ARPS: Adaptively Restrained Particle Simulations

Interaction potentials used in particle simulations are typically written as a sum of terms which depend on just a few relative particle positions. Traditional simulation methods move all particles at each time step, and may thus spend a lot of time updating inter-particle forces.

We introduce a general, theoretically-grounded method to speed up particle simulations that we call ARPS: Adaptively Restrained Particle Simulations. This method adaptively switches on and off positional degrees of freedom, while letting momenta evolve. We illustrate ARPS on several numerical experiments


The first example is a collision cascade example that demonstrates how ARPS make it possible to smoothly trade between precision and speed.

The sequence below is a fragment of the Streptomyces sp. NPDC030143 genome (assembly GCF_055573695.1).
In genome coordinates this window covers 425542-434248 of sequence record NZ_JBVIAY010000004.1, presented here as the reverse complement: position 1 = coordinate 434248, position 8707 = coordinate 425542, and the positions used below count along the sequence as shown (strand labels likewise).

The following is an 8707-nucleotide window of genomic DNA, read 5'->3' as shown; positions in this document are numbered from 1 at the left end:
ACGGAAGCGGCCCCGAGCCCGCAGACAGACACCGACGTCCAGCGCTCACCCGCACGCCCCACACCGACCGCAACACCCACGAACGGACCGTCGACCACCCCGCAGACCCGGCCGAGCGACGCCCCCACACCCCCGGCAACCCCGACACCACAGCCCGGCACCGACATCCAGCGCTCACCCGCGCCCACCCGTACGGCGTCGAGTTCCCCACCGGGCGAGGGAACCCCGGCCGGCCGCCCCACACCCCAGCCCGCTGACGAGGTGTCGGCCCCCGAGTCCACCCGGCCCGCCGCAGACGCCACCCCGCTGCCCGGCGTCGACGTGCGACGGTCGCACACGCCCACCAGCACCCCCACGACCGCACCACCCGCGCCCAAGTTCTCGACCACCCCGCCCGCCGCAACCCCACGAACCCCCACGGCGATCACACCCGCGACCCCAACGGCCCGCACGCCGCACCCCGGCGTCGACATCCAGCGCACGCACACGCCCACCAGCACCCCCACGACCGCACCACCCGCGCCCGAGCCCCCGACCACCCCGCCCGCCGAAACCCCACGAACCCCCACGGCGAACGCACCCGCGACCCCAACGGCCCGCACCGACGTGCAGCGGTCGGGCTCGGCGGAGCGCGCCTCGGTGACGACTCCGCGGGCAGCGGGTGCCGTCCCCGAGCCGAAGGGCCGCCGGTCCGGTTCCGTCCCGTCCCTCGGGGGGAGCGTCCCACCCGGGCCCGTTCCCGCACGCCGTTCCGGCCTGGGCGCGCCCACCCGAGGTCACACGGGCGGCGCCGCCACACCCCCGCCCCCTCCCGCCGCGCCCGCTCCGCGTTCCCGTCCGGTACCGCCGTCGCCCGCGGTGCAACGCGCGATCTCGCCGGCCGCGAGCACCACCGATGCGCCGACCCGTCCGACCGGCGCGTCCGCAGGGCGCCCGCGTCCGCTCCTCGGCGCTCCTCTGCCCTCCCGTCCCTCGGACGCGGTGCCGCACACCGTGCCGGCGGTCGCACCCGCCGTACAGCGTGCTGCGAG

Precisely, a particle is launched towards a initially static 2D system, and the collision cascade is simulated, first with a traditional particle simulation approach, then with adaptively restrained (AR) particles simulations at different precision thresholds. AR simulations make it possible to smoothly trade between precision and cost, reaching a 10 times speed-up while preserving the major features of the shock.

ARPS-Collision-propagation

The second example is a polymer-in-solvent study that shows how one may efficiently compute static equilibrium properties with ARPS.

Precisely, the goal is to compute the hydrodynamic radius of the solvated polymer. For any target precision, restraining solvent particles makes it possible to determine the hydrodynamic radius about four times faster than traditional simulations.

ARPS is introduced in the following paper :
S. Artemova and S. Redon. “Adaptively Restrained Particle Simulations”. Physical Review Letters. Volume 109. Issue 19, p. 190201. Paper. Supplementary material.

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